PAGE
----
The Commons expanding to Madison

Student entrepreneurship program to open office in StartingBlock

Milwaukee student entrepreneurship program The Commons is expanding to Madison.

A rendering of the 50,000 square-foot StartingBlock Madison building.

The Commons offers a mentor-driven seed accelerator program for entrepreneurial college students, as well as other programming, like its Hack-It Bracket hackathon. It was recently announced as one of the tenants of StartingBlock Madison, a co-working space and entrepreneurial hub that is slated to open this summer.

The Commons was launched in 2014 by Startup Milwaukee and the Greater Milwaukee Committee’s Innovation in Milwaukee to give students from Milwaukee-area colleges and universities exposure to entrepreneurial activities, as well as local corporations and mentors.

The Commons’ seventh accelerator program just wrapped up in Milwaukee, which draws from 24 colleges and universities in the southeastern Wisconsin region. Each cohort is capped at 75 participants.

Program director Joe Poeschl and Michael Hostad, executive director of MiKE, have recently made connections in Madison so it was a good time to expand the program to that market, they said.

“We continue to see higher numbers of applicants into all of our programming,” Poeschl said. “Any time we do a program, we’ll average about 18 to 21 different schools being represented.”

At StartingBlock, The Commons will have a few desks and access to the co-working space and a classroom for its programming, Hostad said. The Commons will begin with some of its one- and two-day programming in Madison before launching the accelerator, which will give the leaders time to develop relationships with three new schools and the corporations in the area.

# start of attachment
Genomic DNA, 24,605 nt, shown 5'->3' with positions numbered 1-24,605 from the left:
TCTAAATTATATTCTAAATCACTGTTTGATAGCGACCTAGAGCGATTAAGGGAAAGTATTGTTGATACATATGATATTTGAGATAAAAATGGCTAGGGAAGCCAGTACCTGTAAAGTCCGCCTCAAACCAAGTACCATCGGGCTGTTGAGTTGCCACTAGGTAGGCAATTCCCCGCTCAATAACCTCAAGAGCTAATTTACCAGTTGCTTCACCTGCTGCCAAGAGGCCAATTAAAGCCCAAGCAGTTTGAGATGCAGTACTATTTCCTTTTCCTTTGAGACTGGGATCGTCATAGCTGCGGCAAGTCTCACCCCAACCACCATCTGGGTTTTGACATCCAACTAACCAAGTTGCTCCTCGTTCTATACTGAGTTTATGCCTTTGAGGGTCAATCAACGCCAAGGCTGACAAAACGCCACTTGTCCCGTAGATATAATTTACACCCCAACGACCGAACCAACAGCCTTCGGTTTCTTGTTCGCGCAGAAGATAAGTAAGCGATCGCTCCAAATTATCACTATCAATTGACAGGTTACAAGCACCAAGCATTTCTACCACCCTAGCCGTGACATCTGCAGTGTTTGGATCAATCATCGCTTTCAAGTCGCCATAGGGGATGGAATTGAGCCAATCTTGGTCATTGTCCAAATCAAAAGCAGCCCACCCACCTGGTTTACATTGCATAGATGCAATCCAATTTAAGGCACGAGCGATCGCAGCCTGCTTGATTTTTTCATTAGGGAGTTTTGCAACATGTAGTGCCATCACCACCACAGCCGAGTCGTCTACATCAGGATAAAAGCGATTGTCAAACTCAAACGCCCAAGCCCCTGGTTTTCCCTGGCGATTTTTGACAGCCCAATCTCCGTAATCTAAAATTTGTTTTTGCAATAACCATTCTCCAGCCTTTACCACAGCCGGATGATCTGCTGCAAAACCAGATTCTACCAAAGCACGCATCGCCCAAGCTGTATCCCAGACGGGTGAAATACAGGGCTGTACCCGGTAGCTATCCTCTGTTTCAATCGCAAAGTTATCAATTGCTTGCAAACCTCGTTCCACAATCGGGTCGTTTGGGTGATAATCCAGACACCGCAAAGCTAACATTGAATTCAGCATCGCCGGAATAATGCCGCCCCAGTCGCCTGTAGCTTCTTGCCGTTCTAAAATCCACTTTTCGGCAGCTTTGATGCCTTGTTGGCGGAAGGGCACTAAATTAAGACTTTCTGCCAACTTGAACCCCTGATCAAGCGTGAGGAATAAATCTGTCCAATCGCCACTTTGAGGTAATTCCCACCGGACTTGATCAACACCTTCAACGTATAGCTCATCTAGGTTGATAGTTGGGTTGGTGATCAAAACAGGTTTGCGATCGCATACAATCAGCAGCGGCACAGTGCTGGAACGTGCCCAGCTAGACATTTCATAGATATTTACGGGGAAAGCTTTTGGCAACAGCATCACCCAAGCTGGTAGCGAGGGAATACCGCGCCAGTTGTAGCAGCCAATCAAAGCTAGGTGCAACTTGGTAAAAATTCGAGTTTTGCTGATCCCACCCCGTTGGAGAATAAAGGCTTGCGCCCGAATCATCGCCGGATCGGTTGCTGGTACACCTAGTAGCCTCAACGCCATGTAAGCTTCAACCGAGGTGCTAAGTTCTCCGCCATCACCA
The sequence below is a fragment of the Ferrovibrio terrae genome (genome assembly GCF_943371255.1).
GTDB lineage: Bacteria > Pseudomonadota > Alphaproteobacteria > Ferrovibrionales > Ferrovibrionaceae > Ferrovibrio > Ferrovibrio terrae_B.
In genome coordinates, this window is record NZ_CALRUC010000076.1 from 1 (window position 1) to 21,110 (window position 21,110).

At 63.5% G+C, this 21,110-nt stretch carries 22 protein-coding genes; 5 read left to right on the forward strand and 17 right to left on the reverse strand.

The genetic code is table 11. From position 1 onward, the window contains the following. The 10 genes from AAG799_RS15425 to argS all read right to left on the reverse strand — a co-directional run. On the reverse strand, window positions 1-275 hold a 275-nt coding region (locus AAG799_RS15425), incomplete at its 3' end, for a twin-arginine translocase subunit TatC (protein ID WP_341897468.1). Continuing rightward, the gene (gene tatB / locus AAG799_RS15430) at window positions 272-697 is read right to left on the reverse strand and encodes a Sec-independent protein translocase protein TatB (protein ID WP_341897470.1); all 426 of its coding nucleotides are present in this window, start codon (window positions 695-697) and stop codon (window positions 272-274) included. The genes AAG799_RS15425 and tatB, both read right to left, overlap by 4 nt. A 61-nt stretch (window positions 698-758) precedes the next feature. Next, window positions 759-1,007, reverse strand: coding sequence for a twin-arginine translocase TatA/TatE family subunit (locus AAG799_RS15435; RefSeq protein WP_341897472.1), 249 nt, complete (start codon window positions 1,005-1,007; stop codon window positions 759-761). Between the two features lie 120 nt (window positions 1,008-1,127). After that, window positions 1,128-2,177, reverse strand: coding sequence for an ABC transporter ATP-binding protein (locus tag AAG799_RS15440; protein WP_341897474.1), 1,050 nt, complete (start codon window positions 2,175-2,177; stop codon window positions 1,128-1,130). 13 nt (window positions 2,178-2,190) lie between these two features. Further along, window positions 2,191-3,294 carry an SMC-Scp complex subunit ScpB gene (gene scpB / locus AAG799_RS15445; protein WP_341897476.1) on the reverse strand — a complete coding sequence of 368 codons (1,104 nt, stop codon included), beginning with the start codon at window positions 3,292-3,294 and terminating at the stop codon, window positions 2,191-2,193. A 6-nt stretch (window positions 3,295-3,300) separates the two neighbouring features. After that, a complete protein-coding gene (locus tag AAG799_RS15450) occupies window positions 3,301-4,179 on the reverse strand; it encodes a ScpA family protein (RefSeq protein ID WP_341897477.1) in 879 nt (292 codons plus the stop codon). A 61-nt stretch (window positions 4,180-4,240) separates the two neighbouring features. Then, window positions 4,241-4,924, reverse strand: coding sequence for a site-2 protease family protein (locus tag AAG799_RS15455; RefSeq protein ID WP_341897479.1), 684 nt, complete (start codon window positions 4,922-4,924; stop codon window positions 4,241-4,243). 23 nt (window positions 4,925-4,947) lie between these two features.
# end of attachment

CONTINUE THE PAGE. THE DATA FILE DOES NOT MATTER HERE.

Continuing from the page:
“Those relationships and trust are really critical if those students are going to make those connections and retain them in the area,” Hostad said.

The Commons is funded mainly by corporate partners, who gain a talent pipeline from the program. Poeschl said the program does pre- and post-accelerator assessments that show 80 percent of students who complete its accelerator are more likely to consider staying in Milwaukee for work after they graduate.

StartingBlock also announced that startup accelerator gener8tor will be a tenant.

Milwaukee student entrepreneurship program The Commons is expanding to Madison.

A rendering of the 50,000 square-foot StartingBlock Madison building.

The Commons offers a mentor-driven seed accelerator program for entrepreneurial college students, as well as other programming, like its Hack-It Bracket hackathon. It was recently announced as one of the tenants of StartingBlock Madison, a co-working space and entrepreneurial hub that is slated to open this summer.

The Commons was launched in 2014 by Startup Milwaukee and the Greater Milwaukee Committee’s Innovation in Milwaukee to give students from Milwaukee-area colleges and universities exposure to entrepreneurial activities, as well as local corporations and mentors.

The Commons’ seventh accelerator program just wrapped up in Milwaukee, which draws from 24 colleges and universities in the southeastern Wisconsin region. Each cohort is capped at 75 participants.

Program director Joe Poeschl and Michael Hostad, executive director of MiKE, have recently made connections in Madison so it was a good time to expand the program to that market, they said.

“We continue to see higher numbers of applicants into all of our programming,” Poeschl said. “Any time we do a program, we’ll average about 18 to 21 different schools being represented.”

At StartingBlock, The Commons will have a few desks and access to the co-working space and a classroom for its programming, Hostad said. The Commons will begin with some of its one- and two-day programming in Madison before launching the accelerator, which will give the leaders time to develop relationships with three new schools and the corporations in the area.

“Those relationships and trust are really critical if those students are going to make those connections and retain them in the area,” Hostad said.

The Commons is funded mainly by corporate partners, who gain a talent pipeline from the program. Poeschl said the program does pre- and post-accelerator assessments that show 80 percent of students who complete its accelerator are more likely to consider staying in Milwaukee for work after they graduate.

StartingBlock also announced that startup accelerator gener8tor will be a tenant.

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